An estimated 36,000 immigrant same-sex spouses have been awaiting their green cards since the overturning of DOMA. Among the first to receive a green card was Phan Datthuyawat, 49, who has been with his husband, Tom Knutson, who is 70, for twenty years. Their story has shown the true long-term struggle of binational same-sex relationships in the United States.
They were married in 2008 in Sacramento but it wasn’t until October 15, 2013, that they could finally legalize Datthuyawat’s permanent residency in the US Because he was unable to return to the US without a green card, he has not seen his 84-year-old mother in Thailand in over a decade. But now, at last, he can return to his birthplace, visit his mother and still be able to come home to his husband at the end of his long-awaited trip.
Datthuyawat and Knutson’s struggle with visas has been a long one. Datthuyawat was in the US on a student visa before the announcement he was receiving his green card, and he is currently finishing up a doctorate in communications at California State University, Sacramento. He was unable to work in the US without a green card or a work visa, neither of which he was previously able to obtain.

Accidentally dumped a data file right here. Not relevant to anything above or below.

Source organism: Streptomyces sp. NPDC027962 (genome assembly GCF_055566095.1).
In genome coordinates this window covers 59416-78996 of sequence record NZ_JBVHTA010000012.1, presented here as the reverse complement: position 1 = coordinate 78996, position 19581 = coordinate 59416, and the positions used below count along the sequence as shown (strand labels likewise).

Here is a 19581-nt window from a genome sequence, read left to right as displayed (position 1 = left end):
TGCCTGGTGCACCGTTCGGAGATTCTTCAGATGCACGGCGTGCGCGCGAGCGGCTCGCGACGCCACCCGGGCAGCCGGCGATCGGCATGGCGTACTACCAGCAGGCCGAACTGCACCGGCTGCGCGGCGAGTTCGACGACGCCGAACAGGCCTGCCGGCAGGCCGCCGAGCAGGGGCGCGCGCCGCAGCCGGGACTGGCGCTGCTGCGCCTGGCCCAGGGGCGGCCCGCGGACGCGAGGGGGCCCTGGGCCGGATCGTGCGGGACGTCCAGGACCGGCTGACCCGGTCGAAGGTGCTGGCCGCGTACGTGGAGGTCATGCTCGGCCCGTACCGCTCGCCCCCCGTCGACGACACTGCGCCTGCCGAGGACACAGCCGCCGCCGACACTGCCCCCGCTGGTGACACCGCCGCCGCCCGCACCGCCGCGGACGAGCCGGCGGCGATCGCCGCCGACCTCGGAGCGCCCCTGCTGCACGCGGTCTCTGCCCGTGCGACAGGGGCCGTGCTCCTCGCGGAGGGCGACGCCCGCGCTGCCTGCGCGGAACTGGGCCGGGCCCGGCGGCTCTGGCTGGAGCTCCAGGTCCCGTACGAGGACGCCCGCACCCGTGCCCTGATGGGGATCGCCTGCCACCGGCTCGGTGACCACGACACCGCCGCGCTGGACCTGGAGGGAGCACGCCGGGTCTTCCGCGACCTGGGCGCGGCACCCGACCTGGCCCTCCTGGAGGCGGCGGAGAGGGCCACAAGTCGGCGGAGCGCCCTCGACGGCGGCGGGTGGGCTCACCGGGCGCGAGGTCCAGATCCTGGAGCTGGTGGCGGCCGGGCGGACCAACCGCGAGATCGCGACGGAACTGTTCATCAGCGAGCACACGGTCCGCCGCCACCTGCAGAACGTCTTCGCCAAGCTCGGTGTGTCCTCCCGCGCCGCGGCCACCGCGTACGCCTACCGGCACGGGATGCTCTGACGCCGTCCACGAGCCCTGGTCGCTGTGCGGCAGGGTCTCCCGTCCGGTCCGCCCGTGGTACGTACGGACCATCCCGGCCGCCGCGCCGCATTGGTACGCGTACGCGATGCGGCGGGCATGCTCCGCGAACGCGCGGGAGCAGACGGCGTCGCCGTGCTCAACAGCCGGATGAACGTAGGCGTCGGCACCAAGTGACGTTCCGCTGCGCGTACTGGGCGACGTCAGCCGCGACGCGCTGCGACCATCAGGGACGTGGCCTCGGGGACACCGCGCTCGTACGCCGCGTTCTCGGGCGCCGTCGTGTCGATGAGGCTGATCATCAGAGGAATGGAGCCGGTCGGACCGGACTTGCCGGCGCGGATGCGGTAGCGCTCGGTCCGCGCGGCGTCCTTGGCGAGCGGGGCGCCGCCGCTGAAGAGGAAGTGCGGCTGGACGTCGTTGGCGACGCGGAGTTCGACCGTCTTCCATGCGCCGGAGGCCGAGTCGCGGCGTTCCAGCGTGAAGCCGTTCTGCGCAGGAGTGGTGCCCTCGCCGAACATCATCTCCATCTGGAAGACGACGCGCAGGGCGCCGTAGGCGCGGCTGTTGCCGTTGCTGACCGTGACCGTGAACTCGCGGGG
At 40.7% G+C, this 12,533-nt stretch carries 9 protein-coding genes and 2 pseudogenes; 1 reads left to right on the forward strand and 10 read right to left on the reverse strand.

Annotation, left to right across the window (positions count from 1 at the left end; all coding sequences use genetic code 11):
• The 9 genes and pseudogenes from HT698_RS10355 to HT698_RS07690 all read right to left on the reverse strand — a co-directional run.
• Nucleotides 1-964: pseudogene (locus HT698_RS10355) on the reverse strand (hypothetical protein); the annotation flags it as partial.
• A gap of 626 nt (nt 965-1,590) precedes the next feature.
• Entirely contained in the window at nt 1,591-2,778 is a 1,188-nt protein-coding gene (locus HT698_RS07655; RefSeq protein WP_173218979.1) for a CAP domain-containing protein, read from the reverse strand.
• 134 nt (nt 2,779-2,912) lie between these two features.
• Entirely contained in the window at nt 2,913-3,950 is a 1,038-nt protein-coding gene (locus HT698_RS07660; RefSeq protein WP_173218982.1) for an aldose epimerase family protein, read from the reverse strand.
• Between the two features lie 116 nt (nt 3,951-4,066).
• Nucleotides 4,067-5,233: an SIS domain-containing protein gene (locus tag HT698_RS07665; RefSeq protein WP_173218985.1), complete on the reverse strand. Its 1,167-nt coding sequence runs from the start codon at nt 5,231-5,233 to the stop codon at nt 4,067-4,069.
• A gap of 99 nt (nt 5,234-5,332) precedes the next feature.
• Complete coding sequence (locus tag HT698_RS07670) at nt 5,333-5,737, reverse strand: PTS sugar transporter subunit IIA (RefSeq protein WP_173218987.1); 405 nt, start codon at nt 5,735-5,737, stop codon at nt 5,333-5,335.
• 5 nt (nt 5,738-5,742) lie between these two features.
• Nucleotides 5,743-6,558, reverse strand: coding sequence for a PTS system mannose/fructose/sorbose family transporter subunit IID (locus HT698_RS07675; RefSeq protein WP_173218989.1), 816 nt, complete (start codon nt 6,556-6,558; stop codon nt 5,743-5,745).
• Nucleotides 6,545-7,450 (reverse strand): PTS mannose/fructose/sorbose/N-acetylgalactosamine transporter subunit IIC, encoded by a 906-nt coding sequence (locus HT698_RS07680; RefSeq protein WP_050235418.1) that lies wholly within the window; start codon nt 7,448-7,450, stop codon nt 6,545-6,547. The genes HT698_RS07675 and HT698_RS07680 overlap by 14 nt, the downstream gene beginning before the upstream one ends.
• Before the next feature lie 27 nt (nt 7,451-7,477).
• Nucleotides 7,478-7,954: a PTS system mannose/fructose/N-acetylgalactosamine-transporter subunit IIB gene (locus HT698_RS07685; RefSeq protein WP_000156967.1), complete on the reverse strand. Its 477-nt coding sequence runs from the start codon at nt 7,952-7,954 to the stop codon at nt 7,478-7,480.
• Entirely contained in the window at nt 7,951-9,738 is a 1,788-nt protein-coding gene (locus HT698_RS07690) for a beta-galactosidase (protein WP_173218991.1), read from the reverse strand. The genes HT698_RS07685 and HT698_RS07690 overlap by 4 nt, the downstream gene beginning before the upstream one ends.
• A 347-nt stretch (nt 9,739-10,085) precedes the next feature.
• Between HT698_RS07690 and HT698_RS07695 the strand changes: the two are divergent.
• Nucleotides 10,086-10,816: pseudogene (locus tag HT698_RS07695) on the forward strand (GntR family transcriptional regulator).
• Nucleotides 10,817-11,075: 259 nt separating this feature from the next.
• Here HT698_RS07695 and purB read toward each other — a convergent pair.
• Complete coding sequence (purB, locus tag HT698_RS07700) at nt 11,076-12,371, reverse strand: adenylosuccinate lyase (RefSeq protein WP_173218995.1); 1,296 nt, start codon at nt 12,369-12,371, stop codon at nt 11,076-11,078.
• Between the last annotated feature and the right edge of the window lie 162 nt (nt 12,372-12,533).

Their attorney, Mark Kowalewski, told the Sacramento Bee, “Now Phan can travel freely, get a Social Security card and is entitled to Social Security benefits, [just like]any spouse.”
The Sacramento Bee reported that Knutson and Datthuyawat met at the Telephone Pub in Bangkok in 1993. Because Datthuyawat could not work in the United States without a visa or green card, he entered on a student visa, so he could continue his relationship with Knutson. There is no doubt that his life is now in California, alongside his husband.
The issues that DOMA caused for binational same-sex marriages have not necessarily completely disappeared. Immigrant same-sex spouses without papers have always faced a fear of deportation and although the changes will improve many people’s lives, some could have to face the consequences of illegally remaining in the United States to be with their partners.
Many binational couples that are now able to apply for a green card must also be prepared to face deportation if they were working in the US illegally, committing fraud to enter the country, or were living in the US without a visa.